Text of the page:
Domino's Pizza survives the dial-a-hacks

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Domino's Pizza survives the dial-a-hacks

How the pizza chain used the cloud to fend off hackers.

A campaign by hackers to deface and steal data from the web-facing systems of Australia's largest fast food chains put Domino's Pizza's security posture to the test late last year.

The pizza chain was forced to fend off daily attacks on its website over two weeks last November after hackers 0-Day and Pyknic attacked rival Pizza Hut earlier in the same month. The pair defaced the Pizza Hut website, stole customer data and published links to Domino's website from the disfigured site.

"It has come to my attention that we have absolutely ripped apart your internal security system,” read a message on the Pizza Hut website, alongside a red button telling visitors to visit

Dominos CIO Wayne McMahon told iTnews the company spent the next few weeks fending off 24/7 attacks from “every hacker worth his salt” - none of which were successful.

“I don’t know these people, and they didn’t send me an email and say ‘this is what we’ve done’, but for some reason they chose to put a button linking back to our site. In doing so they out a nice big target on our website, because every hacker worth their salt had a go at us."

Dominos was able to keep its website secure via a relationship with hosting partner Telstra. Telstra provides an all-of-business solution for Dominos including voice, data and hosting. McMahon had moved Domino's to Telstra after ending a standard co-lo arrangement in Soul/TPG's Brisbane data centre.

McMahon said Telstra’s 24/7 proactive security services ensured none of the attacks, ranging from DoS to more 'sophisticated’ attempts, could penetrate the website. Dominos does not store customer details on its website.

“I don’t rely simply on static firewalls, I have a whole managed service around security that comes with cloud,” he said.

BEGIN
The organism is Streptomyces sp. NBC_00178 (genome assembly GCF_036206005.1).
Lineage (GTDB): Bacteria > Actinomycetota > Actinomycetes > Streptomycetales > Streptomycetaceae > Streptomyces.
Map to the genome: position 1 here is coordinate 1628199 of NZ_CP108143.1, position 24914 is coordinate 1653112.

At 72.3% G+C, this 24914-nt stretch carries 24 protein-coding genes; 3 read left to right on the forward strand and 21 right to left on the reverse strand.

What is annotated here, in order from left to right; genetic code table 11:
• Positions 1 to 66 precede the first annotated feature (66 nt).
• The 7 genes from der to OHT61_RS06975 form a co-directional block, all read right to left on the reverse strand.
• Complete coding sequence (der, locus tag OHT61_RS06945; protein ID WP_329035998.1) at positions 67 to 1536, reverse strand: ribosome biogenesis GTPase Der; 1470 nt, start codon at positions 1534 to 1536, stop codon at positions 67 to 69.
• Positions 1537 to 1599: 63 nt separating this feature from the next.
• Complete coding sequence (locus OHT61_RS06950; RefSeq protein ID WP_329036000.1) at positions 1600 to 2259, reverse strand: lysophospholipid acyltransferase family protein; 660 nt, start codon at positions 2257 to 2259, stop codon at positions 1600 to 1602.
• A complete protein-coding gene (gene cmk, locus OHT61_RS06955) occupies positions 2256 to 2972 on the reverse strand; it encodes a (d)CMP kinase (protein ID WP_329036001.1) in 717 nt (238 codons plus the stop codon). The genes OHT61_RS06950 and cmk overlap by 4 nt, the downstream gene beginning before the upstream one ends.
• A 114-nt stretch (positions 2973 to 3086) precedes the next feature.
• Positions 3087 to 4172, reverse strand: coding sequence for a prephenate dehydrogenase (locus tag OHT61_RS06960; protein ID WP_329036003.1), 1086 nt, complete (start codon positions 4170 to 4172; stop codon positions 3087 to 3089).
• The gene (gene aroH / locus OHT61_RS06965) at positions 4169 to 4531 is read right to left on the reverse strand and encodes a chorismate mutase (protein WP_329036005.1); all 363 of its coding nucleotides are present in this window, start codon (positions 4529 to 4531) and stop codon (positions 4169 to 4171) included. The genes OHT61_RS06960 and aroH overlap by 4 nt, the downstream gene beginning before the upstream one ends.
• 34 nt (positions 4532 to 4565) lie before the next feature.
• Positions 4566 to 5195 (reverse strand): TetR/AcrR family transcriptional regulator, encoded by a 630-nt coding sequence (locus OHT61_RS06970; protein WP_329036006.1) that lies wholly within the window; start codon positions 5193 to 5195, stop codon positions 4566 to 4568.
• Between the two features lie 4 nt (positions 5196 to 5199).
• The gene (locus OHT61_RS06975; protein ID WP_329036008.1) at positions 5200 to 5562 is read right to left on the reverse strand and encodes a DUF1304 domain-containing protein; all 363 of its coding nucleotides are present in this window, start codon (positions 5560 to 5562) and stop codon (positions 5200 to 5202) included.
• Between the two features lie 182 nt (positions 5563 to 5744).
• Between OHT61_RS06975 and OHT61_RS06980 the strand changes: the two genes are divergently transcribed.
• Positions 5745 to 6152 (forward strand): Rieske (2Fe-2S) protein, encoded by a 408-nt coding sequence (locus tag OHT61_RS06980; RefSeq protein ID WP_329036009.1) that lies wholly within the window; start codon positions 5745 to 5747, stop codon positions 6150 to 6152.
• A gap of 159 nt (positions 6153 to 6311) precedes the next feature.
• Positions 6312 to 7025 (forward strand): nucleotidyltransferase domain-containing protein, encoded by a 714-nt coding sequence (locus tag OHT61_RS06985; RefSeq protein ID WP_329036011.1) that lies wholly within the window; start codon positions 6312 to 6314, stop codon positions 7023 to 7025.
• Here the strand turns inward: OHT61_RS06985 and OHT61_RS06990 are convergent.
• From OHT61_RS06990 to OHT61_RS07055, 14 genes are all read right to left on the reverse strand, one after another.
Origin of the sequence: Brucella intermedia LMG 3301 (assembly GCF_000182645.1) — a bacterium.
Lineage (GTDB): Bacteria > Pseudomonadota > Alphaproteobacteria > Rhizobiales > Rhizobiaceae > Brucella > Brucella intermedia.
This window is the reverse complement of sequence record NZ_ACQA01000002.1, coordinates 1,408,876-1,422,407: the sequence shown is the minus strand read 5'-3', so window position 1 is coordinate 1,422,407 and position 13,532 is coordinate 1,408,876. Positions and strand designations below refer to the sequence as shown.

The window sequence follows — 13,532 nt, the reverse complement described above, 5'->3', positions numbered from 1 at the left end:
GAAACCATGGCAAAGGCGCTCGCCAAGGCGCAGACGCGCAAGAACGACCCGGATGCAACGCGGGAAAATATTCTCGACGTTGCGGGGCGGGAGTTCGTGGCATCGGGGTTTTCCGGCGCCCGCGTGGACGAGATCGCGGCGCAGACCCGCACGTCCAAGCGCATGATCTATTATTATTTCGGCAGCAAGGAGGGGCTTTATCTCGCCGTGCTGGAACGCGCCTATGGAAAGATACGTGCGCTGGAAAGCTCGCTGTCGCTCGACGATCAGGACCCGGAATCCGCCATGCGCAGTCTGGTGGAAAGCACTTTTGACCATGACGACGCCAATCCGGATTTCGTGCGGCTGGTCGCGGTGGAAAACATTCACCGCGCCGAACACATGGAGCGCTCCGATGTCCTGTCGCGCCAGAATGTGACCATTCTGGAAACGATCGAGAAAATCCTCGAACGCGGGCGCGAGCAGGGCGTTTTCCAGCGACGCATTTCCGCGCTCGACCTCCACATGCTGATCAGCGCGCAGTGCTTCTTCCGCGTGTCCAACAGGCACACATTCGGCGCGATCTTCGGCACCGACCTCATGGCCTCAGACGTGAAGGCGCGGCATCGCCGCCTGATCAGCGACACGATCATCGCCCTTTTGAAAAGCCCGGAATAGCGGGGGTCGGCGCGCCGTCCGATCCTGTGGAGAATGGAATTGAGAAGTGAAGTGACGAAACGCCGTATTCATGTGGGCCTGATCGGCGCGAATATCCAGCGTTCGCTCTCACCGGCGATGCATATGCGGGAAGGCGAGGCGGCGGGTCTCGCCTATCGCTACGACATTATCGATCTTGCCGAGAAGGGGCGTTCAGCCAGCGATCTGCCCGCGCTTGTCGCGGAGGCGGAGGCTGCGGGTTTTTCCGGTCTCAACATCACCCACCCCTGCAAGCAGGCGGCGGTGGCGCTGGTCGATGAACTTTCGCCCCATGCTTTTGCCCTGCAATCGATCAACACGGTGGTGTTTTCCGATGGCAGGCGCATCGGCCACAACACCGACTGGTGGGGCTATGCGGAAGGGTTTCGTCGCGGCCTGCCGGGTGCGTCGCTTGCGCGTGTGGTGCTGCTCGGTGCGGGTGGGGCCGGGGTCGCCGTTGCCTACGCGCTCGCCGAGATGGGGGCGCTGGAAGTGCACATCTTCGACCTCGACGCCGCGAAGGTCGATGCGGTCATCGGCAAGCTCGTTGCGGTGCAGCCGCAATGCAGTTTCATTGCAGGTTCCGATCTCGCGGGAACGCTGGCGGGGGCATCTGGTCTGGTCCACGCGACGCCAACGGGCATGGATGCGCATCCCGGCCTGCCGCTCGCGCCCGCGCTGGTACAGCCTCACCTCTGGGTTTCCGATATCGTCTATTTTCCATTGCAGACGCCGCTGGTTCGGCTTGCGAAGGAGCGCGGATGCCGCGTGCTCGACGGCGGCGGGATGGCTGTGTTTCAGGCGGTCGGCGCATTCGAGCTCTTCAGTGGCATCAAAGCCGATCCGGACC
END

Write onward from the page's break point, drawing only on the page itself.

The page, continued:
He said such attacks were one of the risks involved in being a recognised brand with digital operations.

“The minute you put any kind of web server in the public domain, at some point it will be attacked. It’s part and parcel of being on the internet and in the public domain, particularly when you’re a very well known brand such as Dominos.”

McMahon acknowledged not all e-tail operators can afford the security systems and services protecting Domino's. While any company playing in the digital area needed to secure their website, it ultimately comes down to a cost versus risk decision, he said.

“I honestly would suggest to anybody putting a website in the public domain they very strongly consider cloud services. Part of [what comes with it] is a security regime, and they need to look very strongly at that. Simply putting static firewalls out there is a risk, it gives people time to analyse those firewalls and try various things.”

McMahon said the security benefit of using cloud services over running servers in-house was the capability and capacity of a cloud provider.

“You could have the capability in-house, but it would be horrendously expensive. Outside of the big banks, when it comes to putting that many people on, as well as the tools they need, the qualifications and the up-to-date knowledge, that would be cost prohibitive for most companies,” he said.

“[With Telstra] you get a whole command centre of engineers who proactively monitor the front end of the solution, proactively engaging technically to solve security breaches.

"In most in-house operations you might run a single firewall, and you may monitor its health, but you aren’t literally monitoring every packet that hits that firewall."

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